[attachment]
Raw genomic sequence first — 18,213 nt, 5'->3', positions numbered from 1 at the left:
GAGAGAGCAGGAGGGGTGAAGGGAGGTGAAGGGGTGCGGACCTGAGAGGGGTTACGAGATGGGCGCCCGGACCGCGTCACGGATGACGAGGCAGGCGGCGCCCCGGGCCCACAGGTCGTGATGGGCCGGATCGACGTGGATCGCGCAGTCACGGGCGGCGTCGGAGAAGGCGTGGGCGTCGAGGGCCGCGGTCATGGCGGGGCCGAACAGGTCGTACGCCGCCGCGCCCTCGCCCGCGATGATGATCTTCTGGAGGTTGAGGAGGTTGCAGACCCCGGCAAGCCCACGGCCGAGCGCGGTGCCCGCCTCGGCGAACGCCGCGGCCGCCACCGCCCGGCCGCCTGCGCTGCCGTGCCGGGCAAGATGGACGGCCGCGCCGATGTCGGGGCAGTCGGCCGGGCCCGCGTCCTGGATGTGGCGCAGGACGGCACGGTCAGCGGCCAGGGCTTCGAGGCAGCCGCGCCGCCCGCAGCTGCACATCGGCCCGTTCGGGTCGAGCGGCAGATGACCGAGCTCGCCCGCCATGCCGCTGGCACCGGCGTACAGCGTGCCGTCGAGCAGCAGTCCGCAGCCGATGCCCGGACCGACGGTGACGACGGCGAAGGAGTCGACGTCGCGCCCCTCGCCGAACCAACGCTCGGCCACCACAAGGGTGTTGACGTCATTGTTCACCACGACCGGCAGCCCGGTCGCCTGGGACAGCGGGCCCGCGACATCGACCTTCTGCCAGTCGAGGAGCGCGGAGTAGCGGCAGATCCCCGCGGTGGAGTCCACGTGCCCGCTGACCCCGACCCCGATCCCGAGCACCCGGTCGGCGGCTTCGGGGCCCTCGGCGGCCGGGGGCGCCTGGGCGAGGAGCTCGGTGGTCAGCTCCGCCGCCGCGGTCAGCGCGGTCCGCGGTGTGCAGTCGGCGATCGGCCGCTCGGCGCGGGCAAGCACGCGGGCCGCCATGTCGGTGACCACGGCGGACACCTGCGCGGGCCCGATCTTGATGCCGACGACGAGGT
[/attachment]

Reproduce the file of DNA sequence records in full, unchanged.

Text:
Raw genomic sequence first — 18,213 nt, 5'->3', positions numbered from 1 at the left:
GAGAGAGCAGGAGGGGTGAAGGGAGGTGAAGGGGTGCGGACCTGAGAGGGGTTACGAGATGGGCGCCCGGACCGCGTCACGGATGACGAGGCAGGCGGCGCCCCGGGCCCACAGGTCGTGATGGGCCGGATCGACGTGGATCGCGCAGTCACGGGCGGCGTCGGAGAAGGCGTGGGCGTCGAGGGCCGCGGTCATGGCGGGGCCGAACAGGTCGTACGCCGCCGCGCCCTCGCCCGCGATGATGATCTTCTGGAGGTTGAGGAGGTTGCAGACCCCGGCAAGCCCACGGCCGAGCGCGGTGCCCGCCTCGGCGAACGCCGCGGCCGCCACCGCCCGGCCGCCTGCGCTGCCGTGCCGGGCAAGATGGACGGCCGCGCCGATGTCGGGGCAGTCGGCCGGGCCCGCGTCCTGGATGTGGCGCAGGACGGCACGGTCAGCGGCCAGGGCTTCGAGGCAGCCGCGCCGCCCGCAGCTGCACATCGGCCCGTTCGGGTCGAGCGGCAGATGACCGAGCTCGCCCGCCATGCCGCTGGCACCGGCGTACAGCGTGCCGTCGAGCAGCAGTCCGCAGCCGATGCCCGGACCGACGGTGACGACGGCGAAGGAGTCGACGTCGCGCCCCTCGCCGAACCAACGCTCGGCCACCACAAGGGTGTTGACGTCATTGTTCACCACGACCGGCAGCCCGGTCGCCTGGGACAGCGGGCCCGCGACATCGACCTTCTGCCAGTCGAGGAGCGCGGAGTAGCGGCAGATCCCCGCGGTGGAGTCCACGTGCCCGCTGACCCCGACCCCGATCCCGAGCACCCGGTCGGCGGCTTCGGGGCCCTCGGCGGCCGGGGGCGCCTGGGCGAGGAGCTCGGTGGTCAGCTCCGCCGCCGCGGTCAGCGCGGTCCGCGGTGTGCAGTCGGCGATCGGCCGCTCGGCGCGGGCAAGCACGCGGGCCGCCATGTCGGTGACCACGGCGGACACCTGCGCGGGCCCGATCTTGATGCCGACGACGAGGT